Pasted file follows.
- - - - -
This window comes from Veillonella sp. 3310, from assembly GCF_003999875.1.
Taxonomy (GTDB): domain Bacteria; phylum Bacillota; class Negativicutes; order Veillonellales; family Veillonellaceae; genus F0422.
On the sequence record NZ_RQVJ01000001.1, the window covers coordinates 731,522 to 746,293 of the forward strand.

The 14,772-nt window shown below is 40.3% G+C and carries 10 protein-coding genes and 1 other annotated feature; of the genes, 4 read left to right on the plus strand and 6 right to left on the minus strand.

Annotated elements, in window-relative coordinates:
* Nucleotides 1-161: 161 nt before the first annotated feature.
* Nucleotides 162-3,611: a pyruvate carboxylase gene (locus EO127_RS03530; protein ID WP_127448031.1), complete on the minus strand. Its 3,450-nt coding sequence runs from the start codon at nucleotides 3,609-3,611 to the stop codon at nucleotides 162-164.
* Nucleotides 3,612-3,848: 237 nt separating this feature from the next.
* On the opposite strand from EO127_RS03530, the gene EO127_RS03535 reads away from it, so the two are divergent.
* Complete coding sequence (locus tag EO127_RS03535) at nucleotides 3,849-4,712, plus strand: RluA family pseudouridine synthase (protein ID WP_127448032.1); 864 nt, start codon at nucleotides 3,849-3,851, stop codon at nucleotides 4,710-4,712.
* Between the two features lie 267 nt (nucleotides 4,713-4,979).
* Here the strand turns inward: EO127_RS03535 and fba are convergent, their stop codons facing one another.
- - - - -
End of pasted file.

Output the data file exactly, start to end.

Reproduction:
This window comes from Veillonella sp. 3310, from assembly GCF_003999875.1.
Taxonomy (GTDB): domain Bacteria; phylum Bacillota; class Negativicutes; order Veillonellales; family Veillonellaceae; genus F0422.
On the sequence record NZ_RQVJ01000001.1, the window covers coordinates 731,522 to 746,293 of the forward strand.

The 14,772-nt window shown below is 40.3% G+C and carries 10 protein-coding genes and 1 other annotated feature; of the genes, 4 read left to right on the plus strand and 6 right to left on the minus strand.

Annotated elements, in window-relative coordinates:
* Nucleotides 1-161: 161 nt before the first annotated feature.
* Nucleotides 162-3,611: a pyruvate carboxylase gene (locus EO127_RS03530; protein ID WP_127448031.1), complete on the minus strand. Its 3,450-nt coding sequence runs from the start codon at nucleotides 3,609-3,611 to the stop codon at nucleotides 162-164.
* Nucleotides 3,612-3,848: 237 nt separating this feature from the next.
* On the opposite strand from EO127_RS03530, the gene EO127_RS03535 reads away from it, so the two are divergent.
* Complete coding sequence (locus tag EO127_RS03535) at nucleotides 3,849-4,712, plus strand: RluA family pseudouridine synthase (protein ID WP_127448032.1); 864 nt, start codon at nucleotides 3,849-3,851, stop codon at nucleotides 4,710-4,712.
* Between the two features lie 267 nt (nucleotides 4,713-4,979).
* Here the strand turns inward: EO127_RS03535 and fba are convergent, their stop codons facing one another.